EXCLUSIVE: INSIDE cutting Mayans M.C. with editor Hunter M. Via

Hunter M. Via is an ACE Eddie-winning editor known for working on hit TV shows Sons of Anarchy, The Walking Dead, From Dusk Till Dawn and Mayans M.C. Here Hunter shares with Mandy News how he started out in the industry, what kit he edits on and what aspiring editors can do to succeed.

16th October 2018
/ By James Collins

mayans mc editor hunter m via editing FX

Please explain how you became involved with the film and television industry and how you became an editor.
I stumbled into the television and movie business when I was actually in college. I went to a liberal arts school and went in thinking I was going to be a business major or a lawyer or something. Then I started taking these media classes through sociology programs: I kind of maxed out all of those, started looking around for something else and realised it was something I was really interested in.

So I transferred to a different college called Charleston in South Carolina and became a big part of the TV station there. I ended up editing because we needed to. This was back in the ‘90s. I ended up buying Adobe Premiere and I bought a 9GB hard drive costing $900 (£680), which sounds ridiculous now. I started editing on a computer in my bedroom and just really fell in love with it.

Through that I ended up finding this other school in Orlando, called Full Sail University and they were a legit film school, where you could go and play with film and digital cameras and they had Avid.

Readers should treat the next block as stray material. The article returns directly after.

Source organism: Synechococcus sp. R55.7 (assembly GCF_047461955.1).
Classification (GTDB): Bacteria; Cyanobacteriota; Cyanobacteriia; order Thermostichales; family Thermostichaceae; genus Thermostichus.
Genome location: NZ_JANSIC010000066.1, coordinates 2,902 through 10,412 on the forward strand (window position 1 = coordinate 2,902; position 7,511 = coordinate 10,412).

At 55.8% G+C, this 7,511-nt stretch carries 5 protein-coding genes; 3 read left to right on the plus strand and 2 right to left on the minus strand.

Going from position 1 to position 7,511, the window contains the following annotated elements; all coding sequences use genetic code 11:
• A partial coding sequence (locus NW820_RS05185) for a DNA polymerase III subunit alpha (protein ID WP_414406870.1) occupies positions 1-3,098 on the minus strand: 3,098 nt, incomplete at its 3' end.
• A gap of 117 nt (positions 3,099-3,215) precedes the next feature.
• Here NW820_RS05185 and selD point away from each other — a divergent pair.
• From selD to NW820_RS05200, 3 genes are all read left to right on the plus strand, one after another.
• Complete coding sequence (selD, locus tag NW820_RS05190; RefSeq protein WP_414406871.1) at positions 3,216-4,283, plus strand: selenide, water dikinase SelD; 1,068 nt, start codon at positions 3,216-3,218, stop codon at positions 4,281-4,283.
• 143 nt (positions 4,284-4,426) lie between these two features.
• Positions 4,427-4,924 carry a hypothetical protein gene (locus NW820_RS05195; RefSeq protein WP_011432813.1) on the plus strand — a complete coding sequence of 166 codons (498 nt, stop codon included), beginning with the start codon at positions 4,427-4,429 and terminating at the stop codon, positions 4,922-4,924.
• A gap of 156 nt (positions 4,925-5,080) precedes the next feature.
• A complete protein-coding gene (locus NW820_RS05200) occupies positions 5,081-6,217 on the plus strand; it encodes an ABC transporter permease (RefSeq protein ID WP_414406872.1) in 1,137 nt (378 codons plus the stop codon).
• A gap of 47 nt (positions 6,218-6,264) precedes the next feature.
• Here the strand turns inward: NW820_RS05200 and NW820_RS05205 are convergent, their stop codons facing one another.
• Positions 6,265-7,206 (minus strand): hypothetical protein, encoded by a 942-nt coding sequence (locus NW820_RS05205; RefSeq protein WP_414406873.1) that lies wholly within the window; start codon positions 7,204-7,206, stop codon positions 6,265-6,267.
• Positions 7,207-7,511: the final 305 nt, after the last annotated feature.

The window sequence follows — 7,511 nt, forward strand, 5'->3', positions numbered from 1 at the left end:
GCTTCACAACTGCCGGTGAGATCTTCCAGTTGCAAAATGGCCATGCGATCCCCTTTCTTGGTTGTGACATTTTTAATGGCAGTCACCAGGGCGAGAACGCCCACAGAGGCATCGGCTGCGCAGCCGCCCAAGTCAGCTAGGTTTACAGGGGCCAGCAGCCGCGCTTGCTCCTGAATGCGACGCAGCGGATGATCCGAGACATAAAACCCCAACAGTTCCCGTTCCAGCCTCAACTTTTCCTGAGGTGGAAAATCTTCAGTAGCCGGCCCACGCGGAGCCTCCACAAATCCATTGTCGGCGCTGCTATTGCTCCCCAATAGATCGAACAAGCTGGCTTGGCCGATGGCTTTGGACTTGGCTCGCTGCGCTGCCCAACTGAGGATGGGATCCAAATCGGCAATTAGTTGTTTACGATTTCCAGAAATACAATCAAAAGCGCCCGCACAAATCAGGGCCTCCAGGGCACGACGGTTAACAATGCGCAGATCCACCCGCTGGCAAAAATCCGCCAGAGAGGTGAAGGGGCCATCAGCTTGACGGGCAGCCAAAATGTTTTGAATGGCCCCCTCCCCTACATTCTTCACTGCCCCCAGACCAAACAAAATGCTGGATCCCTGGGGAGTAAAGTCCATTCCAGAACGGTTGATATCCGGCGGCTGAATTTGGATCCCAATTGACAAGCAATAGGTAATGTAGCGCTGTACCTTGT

After I graduated from Charleston, I went down there and a few of my friends said “Hey let's make a movie after we graduate”, which we did and it was awful, just terrible… but we all made a pact that we were going to go to Los Angeles. So we made a movie, premiered it in Orlando and, the next day, drove to LA and crashed on couches and did all that kind of stuff… we didn't really have any connections in Los Angeles, other than ourselves, so we leaned on each other and helped each other out as much as we could. That was in 2001, so that's kind of how I got started out here.

I ended up getting the ACE Internship, which is the American Cinema Editors Internship, which introduced me to professional cutting rooms and led to my first union job, which was The Shield, as an assistant editor and that ended up turning into my first editing job.

In between that I assisted and edited on the pilot for Arrested Development, so I got my first co-editing credit on that then, right after that, got offered full-time editing on The Shield. So that's the very beginning of how I got into editing.

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Do you still make films with the friends you drove to LA with? Are they still involved with film themselves?
They are – one of my buddies ended up working in post production and camera work. He has since moved back to Orlando with his wife but my other friend is Darren Bousman, who went on to write and direct Saw 2, 3 and 4. Since then he’s made a bunch of other horror movies that I've actually had a chance to collaborate with him on.